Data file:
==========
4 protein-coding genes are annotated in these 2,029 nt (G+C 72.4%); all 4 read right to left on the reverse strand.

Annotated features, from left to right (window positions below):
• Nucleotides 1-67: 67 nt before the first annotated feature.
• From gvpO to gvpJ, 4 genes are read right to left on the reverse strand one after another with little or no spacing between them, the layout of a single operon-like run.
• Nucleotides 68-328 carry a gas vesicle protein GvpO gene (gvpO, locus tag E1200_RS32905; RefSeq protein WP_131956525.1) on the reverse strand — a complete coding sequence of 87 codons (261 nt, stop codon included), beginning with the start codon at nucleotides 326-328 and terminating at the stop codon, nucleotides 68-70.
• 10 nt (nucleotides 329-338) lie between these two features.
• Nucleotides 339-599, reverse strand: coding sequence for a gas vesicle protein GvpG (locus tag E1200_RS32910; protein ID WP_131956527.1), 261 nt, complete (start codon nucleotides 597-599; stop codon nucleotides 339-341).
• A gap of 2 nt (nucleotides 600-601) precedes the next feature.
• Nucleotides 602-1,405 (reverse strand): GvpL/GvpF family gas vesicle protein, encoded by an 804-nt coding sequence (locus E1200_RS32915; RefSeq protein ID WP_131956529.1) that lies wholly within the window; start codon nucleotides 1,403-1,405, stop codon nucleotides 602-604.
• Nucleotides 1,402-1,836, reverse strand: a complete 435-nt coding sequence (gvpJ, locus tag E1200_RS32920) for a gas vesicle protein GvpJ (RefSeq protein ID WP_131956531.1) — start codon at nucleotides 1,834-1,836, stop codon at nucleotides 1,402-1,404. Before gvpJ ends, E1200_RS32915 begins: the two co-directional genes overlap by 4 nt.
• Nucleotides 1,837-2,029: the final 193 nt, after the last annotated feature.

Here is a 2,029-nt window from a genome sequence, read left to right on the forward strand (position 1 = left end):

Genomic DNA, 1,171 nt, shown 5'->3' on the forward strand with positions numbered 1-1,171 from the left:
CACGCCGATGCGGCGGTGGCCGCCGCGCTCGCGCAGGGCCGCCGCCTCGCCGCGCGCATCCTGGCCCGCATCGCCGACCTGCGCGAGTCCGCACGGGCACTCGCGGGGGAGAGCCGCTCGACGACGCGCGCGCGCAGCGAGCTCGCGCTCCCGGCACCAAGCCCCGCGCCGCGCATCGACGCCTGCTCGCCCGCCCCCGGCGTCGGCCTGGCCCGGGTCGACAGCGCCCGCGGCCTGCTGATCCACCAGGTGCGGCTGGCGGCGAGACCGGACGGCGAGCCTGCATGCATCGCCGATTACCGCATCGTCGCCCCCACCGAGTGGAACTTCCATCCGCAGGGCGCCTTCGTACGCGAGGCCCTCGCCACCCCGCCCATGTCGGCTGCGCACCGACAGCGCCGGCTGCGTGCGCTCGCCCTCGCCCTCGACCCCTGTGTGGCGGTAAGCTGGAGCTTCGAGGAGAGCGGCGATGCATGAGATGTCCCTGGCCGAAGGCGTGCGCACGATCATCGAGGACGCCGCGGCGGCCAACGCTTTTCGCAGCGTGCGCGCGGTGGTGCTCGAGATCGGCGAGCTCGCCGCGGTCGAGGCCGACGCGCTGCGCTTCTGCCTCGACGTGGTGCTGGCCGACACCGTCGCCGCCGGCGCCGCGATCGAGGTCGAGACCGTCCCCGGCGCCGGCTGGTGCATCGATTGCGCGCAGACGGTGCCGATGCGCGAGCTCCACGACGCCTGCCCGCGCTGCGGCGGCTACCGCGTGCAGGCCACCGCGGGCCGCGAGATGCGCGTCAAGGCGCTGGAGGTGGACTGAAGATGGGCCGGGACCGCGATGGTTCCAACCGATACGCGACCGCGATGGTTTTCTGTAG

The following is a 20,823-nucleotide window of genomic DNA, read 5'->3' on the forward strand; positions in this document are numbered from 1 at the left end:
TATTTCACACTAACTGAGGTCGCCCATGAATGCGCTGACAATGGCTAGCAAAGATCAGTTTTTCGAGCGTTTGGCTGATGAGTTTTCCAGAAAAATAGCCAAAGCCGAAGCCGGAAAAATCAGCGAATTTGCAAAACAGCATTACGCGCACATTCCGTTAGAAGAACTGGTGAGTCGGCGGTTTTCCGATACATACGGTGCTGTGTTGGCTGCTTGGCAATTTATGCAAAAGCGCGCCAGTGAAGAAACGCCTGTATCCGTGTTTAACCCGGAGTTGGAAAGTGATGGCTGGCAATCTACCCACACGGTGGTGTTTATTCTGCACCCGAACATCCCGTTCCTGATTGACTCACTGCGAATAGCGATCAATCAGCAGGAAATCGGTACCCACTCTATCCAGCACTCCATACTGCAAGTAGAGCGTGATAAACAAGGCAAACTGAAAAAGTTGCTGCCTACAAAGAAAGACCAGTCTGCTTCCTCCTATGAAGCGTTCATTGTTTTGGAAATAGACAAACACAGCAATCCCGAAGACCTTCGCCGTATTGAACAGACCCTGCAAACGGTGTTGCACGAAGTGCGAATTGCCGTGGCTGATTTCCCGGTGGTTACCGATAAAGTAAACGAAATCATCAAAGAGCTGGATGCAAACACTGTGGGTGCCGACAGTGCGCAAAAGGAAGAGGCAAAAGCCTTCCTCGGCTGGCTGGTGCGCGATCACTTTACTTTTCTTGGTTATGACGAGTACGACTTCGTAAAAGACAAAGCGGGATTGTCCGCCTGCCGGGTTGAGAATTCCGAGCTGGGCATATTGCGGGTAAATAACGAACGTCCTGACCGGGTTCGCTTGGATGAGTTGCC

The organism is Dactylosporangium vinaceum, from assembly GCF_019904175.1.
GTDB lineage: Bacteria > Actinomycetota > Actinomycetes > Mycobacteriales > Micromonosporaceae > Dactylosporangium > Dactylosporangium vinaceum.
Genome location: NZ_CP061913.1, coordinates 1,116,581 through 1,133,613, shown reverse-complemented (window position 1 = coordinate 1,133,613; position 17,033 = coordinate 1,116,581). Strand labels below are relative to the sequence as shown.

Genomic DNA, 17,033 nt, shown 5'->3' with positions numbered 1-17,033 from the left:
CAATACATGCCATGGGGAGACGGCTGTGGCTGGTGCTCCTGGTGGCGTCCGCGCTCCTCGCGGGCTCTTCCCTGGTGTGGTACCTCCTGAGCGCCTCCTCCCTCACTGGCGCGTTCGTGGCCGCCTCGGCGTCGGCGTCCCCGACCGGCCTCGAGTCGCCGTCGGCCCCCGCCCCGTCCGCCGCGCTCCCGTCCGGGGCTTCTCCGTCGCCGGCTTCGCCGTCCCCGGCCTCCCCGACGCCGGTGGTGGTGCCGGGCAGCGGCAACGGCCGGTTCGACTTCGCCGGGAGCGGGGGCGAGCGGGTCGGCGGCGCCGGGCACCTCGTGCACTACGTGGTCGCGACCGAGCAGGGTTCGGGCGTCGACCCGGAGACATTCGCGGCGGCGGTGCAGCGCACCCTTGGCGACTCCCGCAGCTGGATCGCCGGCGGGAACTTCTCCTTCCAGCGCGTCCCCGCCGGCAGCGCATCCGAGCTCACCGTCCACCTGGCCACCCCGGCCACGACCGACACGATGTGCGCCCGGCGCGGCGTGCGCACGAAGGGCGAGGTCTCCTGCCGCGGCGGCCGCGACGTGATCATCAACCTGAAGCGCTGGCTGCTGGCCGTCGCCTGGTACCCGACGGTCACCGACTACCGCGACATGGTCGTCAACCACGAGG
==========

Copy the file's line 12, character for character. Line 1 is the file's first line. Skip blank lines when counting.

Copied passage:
Here is a 2,029-nt window from a genome sequence, read left to right on the forward strand (position 1 = left end):